The major goal of this proposal is to reveal molecular mechanisms underlying formation and function of critical transcriptional assemblies essential to embryonic stem (ES) cells and cells with induced pluripotency (induced pluripotent stem (iPS) cells). Using bioinformatics and high throughput experimental methods, we will prepare defined domains of critical transcriptional factors controlling cell pluripotency and analyze them in their functional associations. Thousands of assemblies will be evaluated by biochemical and biophysical methods to identify the critical ones to be targeted by X-ray crystallography.
We aim for determination of three-dimensional structures for about 100 stable multi-component transcriptional assemblies. Each of them will represent a partial image of complicated transcriptional machinery controlling the specific transcriptional landscape of pluripotent cells. We expect that thoughtful analyses of these structures will enable us to establish the proper connections between these partial images and reconstruct a general model for function of critical participants of this transcriptional machinery. We will justify this model and the observed regulatory interactions within identified transcriptional complexes in mutational and functional studies using iPS cells. The experiments are to be done at multiple sites: The Methodist Hospital Research Institute (Houston), Department of Biochemistry and Biophysics at UCSF, the Gladstone Institute of Cardiovascular Disease (UCSF) and X-ray crystallography by the PSI labs. The proposed structural and functional studies will propel our general knowledge of the basic mechanisms controlling cell fate, including those underlying self renewal, differentiation and pathogenesis of cancer. The results of this research will also provide more efficient molecular tools allowing precise control over cell programming and reprogramming. The accumulated structural and functional data would be immediately available to biochemical and clinical researchers, and therefore, would have a major impact on stem cell research as well as regenerative medicine.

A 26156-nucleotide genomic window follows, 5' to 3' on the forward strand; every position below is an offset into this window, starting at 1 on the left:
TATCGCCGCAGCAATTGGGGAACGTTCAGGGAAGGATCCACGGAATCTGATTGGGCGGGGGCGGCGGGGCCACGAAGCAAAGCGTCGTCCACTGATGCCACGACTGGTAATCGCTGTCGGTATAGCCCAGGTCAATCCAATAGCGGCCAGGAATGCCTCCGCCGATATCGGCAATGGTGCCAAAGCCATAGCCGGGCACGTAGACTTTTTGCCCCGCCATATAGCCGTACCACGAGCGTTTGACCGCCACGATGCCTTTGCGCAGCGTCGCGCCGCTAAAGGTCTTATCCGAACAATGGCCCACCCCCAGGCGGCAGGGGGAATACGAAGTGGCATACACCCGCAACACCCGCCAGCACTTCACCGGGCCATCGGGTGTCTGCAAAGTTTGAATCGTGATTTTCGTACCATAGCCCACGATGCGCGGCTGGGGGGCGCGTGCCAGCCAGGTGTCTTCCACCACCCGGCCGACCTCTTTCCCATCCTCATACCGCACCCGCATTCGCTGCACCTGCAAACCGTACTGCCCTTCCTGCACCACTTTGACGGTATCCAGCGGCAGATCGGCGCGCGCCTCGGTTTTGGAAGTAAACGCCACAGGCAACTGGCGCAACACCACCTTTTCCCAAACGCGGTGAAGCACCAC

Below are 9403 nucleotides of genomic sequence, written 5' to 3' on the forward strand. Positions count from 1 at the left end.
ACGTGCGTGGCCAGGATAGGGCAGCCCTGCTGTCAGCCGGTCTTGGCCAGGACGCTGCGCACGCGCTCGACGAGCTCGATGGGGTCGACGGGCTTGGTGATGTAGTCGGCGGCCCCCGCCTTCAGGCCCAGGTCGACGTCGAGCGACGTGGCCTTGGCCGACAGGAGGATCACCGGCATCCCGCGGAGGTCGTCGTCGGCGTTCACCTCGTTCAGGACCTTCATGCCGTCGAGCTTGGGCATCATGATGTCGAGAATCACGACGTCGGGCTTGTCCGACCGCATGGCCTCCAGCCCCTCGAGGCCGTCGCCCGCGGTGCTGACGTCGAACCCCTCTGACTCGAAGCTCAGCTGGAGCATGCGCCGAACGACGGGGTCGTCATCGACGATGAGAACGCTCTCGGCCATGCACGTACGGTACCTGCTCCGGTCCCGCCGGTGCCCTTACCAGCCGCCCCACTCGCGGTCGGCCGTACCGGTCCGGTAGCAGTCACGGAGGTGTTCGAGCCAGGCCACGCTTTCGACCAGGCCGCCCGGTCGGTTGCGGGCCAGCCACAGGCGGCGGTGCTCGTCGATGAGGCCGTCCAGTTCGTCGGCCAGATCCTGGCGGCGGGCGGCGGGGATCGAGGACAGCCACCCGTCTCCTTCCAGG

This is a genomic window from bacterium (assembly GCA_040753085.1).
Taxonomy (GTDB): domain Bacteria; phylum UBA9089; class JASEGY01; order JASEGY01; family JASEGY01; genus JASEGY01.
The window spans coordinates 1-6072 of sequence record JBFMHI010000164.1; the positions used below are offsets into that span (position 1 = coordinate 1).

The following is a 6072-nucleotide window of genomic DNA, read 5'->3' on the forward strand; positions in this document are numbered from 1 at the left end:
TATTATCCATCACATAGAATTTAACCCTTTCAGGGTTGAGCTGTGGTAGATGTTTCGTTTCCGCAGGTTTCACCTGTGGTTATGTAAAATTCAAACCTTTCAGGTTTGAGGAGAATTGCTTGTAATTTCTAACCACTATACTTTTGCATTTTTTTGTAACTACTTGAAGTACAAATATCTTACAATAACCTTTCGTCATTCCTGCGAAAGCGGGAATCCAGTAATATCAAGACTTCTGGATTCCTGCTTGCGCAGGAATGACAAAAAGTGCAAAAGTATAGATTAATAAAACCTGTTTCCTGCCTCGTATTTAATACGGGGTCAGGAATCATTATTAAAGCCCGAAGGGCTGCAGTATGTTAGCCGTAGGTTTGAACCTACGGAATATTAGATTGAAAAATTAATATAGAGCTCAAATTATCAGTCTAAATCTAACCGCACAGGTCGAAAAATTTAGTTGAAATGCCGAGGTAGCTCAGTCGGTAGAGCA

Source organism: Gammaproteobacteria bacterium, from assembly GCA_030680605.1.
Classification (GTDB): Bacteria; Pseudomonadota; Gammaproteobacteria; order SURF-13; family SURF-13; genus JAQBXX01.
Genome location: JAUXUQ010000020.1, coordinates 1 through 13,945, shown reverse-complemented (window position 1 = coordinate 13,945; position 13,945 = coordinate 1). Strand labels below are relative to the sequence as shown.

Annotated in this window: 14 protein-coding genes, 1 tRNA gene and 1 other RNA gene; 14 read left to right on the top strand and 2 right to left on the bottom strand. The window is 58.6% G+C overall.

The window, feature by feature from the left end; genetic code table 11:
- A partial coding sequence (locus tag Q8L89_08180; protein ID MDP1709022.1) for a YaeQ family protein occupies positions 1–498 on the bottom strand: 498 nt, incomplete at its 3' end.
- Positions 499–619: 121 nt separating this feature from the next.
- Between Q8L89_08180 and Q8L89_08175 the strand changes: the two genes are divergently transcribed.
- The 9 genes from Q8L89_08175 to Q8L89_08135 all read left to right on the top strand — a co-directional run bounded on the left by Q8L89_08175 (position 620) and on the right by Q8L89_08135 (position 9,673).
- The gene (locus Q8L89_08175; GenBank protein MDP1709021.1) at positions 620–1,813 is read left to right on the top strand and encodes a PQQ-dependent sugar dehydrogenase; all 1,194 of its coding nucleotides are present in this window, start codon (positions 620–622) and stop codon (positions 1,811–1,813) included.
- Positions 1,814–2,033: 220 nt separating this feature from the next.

Public Health Relevance

The proposed studies on embryonic and reprogrammed stem cells will reveal parts of the complex mechanisms controlling cell fate, including those underlying self renewal, differentiation, and development of cancer. The results of our research will provide more efficient molecular tools allowing precise control over cell programming and reprogramming. The images and concepts that we produce will have immediate impact on regenerative medicine as well as stem cell and cancer research.

Agency
National Institute of Health (NIH)
Institute
National Institute of General Medical Sciences (NIGMS)
Type
Research Project--Cooperative Agreements (U01)
Project #
5U01GM094614-05
Application #
8690904
Study Section
Special Emphasis Panel (ZGM1-CBB-0 (BC))
Program Officer
Preusch, Peter
Project Start
2010-09-30
Project End
2015-06-30
Budget Start
2014-07-01
Budget End
2015-06-30
Support Year
5
Fiscal Year
2014
Total Cost
$1,101,240
Indirect Cost
$222,150
Name
University of California San Francisco
Department
Biochemistry
Type
Schools of Medicine
DUNS #
094878337
City
San Francisco
State
CA
Country
United States
Zip Code
94143
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Miyaoka, Yuichiro; Chan, Amanda H; Judge, Luke M et al. (2014) Isolation of single-base genome-edited human iPS cells without antibiotic selection. Nat Methods 11:291-3
Bhattacharya, Suparna; Lou, Xiaohua; Hwang, Peter et al. (2014) Structural and functional insight into TAF1-TAF7, a subcomplex of transcription factor II D. Proc Natl Acad Sci U S A 111:9103-8
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